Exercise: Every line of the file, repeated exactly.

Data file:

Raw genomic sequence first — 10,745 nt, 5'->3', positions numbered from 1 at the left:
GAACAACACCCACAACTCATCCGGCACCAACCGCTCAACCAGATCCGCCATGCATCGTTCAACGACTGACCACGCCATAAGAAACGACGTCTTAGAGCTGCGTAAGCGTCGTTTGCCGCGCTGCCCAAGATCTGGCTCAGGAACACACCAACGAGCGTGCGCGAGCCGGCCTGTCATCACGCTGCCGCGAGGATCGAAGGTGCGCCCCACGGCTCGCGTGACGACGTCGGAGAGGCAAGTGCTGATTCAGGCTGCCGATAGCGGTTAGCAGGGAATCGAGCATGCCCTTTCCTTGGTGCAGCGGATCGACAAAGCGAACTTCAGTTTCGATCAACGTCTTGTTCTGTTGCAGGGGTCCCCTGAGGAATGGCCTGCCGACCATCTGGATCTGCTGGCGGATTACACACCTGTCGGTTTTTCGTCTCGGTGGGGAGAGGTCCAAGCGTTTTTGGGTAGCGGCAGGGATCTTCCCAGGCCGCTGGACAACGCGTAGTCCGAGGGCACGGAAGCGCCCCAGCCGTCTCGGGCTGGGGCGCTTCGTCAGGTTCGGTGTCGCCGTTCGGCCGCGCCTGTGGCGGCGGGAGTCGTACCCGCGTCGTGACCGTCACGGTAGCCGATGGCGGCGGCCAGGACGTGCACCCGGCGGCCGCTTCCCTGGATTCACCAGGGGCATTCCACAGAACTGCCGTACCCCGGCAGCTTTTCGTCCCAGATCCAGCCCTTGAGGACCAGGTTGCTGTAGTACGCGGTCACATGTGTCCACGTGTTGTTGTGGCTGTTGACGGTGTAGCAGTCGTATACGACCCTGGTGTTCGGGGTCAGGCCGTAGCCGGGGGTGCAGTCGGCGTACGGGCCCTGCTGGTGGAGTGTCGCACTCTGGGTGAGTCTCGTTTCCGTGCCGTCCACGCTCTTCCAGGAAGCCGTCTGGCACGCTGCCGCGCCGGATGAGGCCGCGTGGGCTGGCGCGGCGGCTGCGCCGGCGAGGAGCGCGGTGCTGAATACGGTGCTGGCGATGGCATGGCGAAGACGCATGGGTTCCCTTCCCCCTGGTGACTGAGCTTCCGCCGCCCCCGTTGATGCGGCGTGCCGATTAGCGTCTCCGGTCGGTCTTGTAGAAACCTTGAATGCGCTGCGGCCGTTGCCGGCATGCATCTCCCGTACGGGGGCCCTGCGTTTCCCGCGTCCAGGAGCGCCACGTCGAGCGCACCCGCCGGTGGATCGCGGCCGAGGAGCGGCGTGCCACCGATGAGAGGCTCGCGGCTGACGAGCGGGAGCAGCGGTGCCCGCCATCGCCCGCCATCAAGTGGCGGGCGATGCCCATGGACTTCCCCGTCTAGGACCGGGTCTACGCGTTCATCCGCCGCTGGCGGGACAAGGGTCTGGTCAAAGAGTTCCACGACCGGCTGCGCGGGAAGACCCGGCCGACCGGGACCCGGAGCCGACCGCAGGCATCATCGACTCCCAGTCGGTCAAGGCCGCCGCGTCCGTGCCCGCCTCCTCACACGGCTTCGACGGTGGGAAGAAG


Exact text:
Raw genomic sequence first — 10,745 nt, 5'->3', positions numbered from 1 at the left:
GAACAACACCCACAACTCATCCGGCACCAACCGCTCAACCAGATCCGCCATGCATCGTTCAACGACTGACCACGCCATAAGAAACGACGTCTTAGAGCTGCGTAAGCGTCGTTTGCCGCGCTGCCCAAGATCTGGCTCAGGAACACACCAACGAGCGTGCGCGAGCCGGCCTGTCATCACGCTGCCGCGAGGATCGAAGGTGCGCCCCACGGCTCGCGTGACGACGTCGGAGAGGCAAGTGCTGATTCAGGCTGCCGATAGCGGTTAGCAGGGAATCGAGCATGCCCTTTCCTTGGTGCAGCGGATCGACAAAGCGAACTTCAGTTTCGATCAACGTCTTGTTCTGTTGCAGGGGTCCCCTGAGGAATGGCCTGCCGACCATCTGGATCTGCTGGCGGATTACACACCTGTCGGTTTTTCGTCTCGGTGGGGAGAGGTCCAAGCGTTTTTGGGTAGCGGCAGGGATCTTCCCAGGCCGCTGGACAACGCGTAGTCCGAGGGCACGGAAGCGCCCCAGCCGTCTCGGGCTGGGGCGCTTCGTCAGGTTCGGTGTCGCCGTTCGGCCGCGCCTGTGGCGGCGGGAGTCGTACCCGCGTCGTGACCGTCACGGTAGCCGATGGCGGCGGCCAGGACGTGCACCCGGCGGCCGCTTCCCTGGATTCACCAGGGGCATTCCACAGAACTGCCGTACCCCGGCAGCTTTTCGTCCCAGATCCAGCCCTTGAGGACCAGGTTGCTGTAGTACGCGGTCACATGTGTCCACGTGTTGTTGTGGCTGTTGACGGTGTAGCAGTCGTATACGACCCTGGTGTTCGGGGTCAGGCCGTAGCCGGGGGTGCAGTCGGCGTACGGGCCCTGCTGGTGGAGTGTCGCACTCTGGGTGAGTCTCGTTTCCGTGCCGTCCACGCTCTTCCAGGAAGCCGTCTGGCACGCTGCCGCGCCGGATGAGGCCGCGTGGGCTGGCGCGGCGGCTGCGCCGGCGAGGAGCGCGGTGCTGAATACGGTGCTGGCGATGGCATGGCGAAGACGCATGGGTTCCCTTCCCCCTGGTGACTGAGCTTCCGCCGCCCCCGTTGATGCGGCGTGCCGATTAGCGTCTCCGGTCGGTCTTGTAGAAACCTTGAATGCGCTGCGGCCGTTGCCGGCATGCATCTCCCGTACGGGGGCCCTGCGTTTCCCGCGTCCAGGAGCGCCACGTCGAGCGCACCCGCCGGTGGATCGCGGCCGAGGAGCGGCGTGCCACCGATGAGAGGCTCGCGGCTGACGAGCGGGAGCAGCGGTGCCCGCCATCGCCCGCCATCAAGTGGCGGGCGATGCCCATGGACTTCCCCGTCTAGGACCGGGTCTACGCGTTCATCCGCCGCTGGCGGGACAAGGGTCTGGTCAAAGAGTTCCACGACCGGCTGCGCGGGAAGACCCGGCCGACCGGGACCCGGAGCCGACCGCAGGCATCATCGACTCCCAGTCGGTCAAGGCCGCCGCGTCCGTGCCCGCCTCCTCACACGGCTTCGACGGTGGGAAGAAG